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PAs Fare Worse Than Derms for Skin Cancer Diagnosis – AAPA/SDPA call study ‘fundamentally flawed’

Physician assistants (PAs) consistently needed more biopsies compared with dermatologists to diagnose a single case of melanoma or any skin cancer, carrying implications for healthcare costs and catching melanoma while still curable, according to a single-institution study.

To diagnose a single case of melanoma, PAs needed 39.4 lesions biopsied compared with 25.4 for dermatologists (P=0.007), reported Laura K. Ferris, MD, PhD, of the University of Pittsburgh School of Medicine, and colleagues in JAMA Dermatology.

To diagnose a case of any skin cancer, 3.9 biopsies for PAs were needed compared with 3.3 for dermatologists (P<0.001).

“An incredibly important part of the 3 years of dermatology residency that every board-certified dermatologist must complete is seeing a patient, doing a skin exam, then having someone with much more experience come after them and tell them what they missed, and what they don’t need to biopsy that they thought they should,” Ferris told MedPage Today. “PAs simply do not get this type of training.”

The study was sharply criticized by the American Academy of PAs (AAPA) and the Society of Dermatology PAs (SDPA) in a joint statement that called the study “fundamentally flawed.”

“The PA profession is disappointed that JAMA Dermatology would publish so thin a study that is not representative of the quality of care provided by PAs,” said L. Gail Curtis, PA-C, MPAS, the AAPA’s president and board chair. “The article is rife with methodology flaws, looks at far too few clinicians to draw any serious conclusions, and cherry picks clinical decisions in ways clearly designed to put PAs in a bad light.”

The researchers reviewed records of 20,270 patients who were screened 33,647 times for skin cancer at dermatology offices affiliated with the University of Pittsburgh Medical Center (UPMC) from 2011 to 2015. During the study, 15 PAs and 15 dermatologists at UPMC provided screening. The mean number of years of experience was 13.5 for dermatologists (SD 11.7) and 6.9 for PAs (SD 3.6).

Most of the patients screened were women (62.8%) and the vast majority were white (96.3%). Patients screened by PAs were more likely to have a history of any skin cancer (26.3% versus 19.0% P<0.001), but less likely to have a melanoma history (4.1% versus 5.9% with dermatologists, P<0.001).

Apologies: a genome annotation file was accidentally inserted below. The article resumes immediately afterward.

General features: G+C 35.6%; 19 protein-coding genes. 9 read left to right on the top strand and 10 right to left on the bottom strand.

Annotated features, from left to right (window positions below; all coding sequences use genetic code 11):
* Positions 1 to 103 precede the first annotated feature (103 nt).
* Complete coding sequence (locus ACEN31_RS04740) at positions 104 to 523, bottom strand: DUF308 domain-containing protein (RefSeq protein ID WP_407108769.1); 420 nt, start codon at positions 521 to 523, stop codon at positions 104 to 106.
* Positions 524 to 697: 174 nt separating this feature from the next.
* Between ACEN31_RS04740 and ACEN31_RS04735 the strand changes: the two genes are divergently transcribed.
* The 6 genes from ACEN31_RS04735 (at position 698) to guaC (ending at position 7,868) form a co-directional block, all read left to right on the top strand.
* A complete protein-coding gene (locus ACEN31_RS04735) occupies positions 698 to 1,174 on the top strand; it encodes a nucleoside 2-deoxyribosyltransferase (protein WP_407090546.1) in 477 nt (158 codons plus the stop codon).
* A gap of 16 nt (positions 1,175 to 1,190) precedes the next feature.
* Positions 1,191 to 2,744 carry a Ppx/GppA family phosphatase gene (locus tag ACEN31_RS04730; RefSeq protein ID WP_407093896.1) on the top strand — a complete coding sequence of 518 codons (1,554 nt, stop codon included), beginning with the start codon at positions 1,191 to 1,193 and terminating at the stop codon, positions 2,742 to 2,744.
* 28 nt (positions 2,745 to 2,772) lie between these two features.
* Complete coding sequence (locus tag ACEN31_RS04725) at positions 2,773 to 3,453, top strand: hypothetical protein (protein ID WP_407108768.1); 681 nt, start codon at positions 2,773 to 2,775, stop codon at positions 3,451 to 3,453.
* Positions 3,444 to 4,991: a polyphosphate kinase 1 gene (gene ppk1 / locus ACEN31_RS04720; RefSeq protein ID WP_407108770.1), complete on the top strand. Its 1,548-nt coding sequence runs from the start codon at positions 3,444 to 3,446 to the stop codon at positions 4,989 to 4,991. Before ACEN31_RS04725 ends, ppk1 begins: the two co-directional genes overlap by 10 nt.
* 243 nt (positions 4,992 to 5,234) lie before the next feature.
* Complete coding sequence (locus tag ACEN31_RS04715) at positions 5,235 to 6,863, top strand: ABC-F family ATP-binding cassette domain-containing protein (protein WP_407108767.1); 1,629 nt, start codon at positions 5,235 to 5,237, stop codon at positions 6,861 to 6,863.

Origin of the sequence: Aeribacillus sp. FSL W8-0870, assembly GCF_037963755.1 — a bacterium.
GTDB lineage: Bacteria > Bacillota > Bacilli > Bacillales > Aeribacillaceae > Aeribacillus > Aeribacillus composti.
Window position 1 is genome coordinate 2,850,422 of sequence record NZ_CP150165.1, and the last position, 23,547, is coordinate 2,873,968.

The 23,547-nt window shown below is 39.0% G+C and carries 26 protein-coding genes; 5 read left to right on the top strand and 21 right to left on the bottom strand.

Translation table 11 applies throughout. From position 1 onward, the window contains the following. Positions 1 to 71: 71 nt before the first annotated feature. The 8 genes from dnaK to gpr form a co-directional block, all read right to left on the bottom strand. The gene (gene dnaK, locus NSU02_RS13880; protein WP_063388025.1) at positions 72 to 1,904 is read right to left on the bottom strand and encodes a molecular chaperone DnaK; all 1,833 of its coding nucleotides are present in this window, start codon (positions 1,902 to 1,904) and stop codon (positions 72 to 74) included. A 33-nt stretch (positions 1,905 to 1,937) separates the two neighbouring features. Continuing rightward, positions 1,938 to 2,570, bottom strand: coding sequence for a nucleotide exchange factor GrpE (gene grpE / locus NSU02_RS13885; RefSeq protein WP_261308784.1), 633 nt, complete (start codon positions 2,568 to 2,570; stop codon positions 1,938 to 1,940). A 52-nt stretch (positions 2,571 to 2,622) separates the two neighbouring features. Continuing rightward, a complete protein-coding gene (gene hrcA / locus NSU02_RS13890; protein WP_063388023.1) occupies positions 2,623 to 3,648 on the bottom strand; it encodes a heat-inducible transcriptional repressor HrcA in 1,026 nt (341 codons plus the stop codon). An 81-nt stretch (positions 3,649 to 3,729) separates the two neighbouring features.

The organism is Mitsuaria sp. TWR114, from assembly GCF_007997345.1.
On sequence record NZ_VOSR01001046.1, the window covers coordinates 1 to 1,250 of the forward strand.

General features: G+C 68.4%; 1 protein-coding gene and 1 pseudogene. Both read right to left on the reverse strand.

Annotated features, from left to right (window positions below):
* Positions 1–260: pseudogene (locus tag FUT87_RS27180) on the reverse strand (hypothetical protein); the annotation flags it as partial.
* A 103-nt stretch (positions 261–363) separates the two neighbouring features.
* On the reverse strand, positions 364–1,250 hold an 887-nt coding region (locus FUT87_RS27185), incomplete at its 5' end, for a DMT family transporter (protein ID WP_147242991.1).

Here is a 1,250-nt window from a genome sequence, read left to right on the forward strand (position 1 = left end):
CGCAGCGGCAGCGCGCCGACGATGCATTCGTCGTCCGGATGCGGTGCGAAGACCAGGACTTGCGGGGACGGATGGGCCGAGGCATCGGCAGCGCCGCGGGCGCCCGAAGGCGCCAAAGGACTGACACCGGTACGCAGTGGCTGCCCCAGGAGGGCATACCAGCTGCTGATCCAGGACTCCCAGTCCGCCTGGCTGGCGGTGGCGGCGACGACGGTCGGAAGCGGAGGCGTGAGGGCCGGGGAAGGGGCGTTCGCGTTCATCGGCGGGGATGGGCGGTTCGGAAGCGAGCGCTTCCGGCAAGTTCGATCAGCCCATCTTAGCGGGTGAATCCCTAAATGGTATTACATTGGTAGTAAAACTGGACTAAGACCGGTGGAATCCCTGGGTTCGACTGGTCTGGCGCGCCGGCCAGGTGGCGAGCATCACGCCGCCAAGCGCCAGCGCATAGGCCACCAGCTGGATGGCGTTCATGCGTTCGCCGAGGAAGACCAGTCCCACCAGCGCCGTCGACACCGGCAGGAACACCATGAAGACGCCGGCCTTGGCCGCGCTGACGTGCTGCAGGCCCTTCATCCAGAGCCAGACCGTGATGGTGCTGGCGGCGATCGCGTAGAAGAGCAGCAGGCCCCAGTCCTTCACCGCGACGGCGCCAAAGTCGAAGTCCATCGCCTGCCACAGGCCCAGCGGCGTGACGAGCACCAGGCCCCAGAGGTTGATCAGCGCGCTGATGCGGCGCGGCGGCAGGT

“There is significant interest in hiring PAs and nurse practitioners to deliver care that has traditionally been provided only by physicians, in part in an effort to lower costs of care,” said Ferris. “Missing opportunities for early cancer diagnosis and performing unnecessary biopsies will significantly drive up healthcare costs and studies like ours are needed to help us to better understand the broader financial impact of the decision to use physician extenders.”

Ferris noted that in this study, PAs were overseen by board certified dermatologists, but that legislation being considered in several states would allow PAs and nurse practitioners to practice independently, a move opposed by the American Medical Association and others. “We anticipate that the discrepancy in care would be amplified were this to occur,” she said.

The authors indeed did acknowledge several study limitations, including the fact that screenings may have occurred during other visits, and not all risk factors were captured, such as nevus count or family history of melanoma. Also patients who felt they were at high risk may have specifically chosen to see the dermatologist over a PA. Another possibility is that PAs consulted with a dermatologist prior to deciding to biopsy. The authors did note, however, that the PAs at UPMC are likely better trained than most.

In their rebuttal, the PA groups argued that number-needed-to-biopsy is a controversial measure for diagnostic accuracy. They also pointed to the small number of clinicians included in the study, differences in melanoma risk between patients seen by PAs versus dermatologists, and the fact that PAs in Pennsylvania are supervised by physicians.

“In the data, there is no way to fully separate the decision making of the PA from the decision making of the physician,” the groups’ statement said.

Ferris disclosed support from the NIH and relevant relationships with DermTech, Novartis, Janssen, and Eli Lilly.

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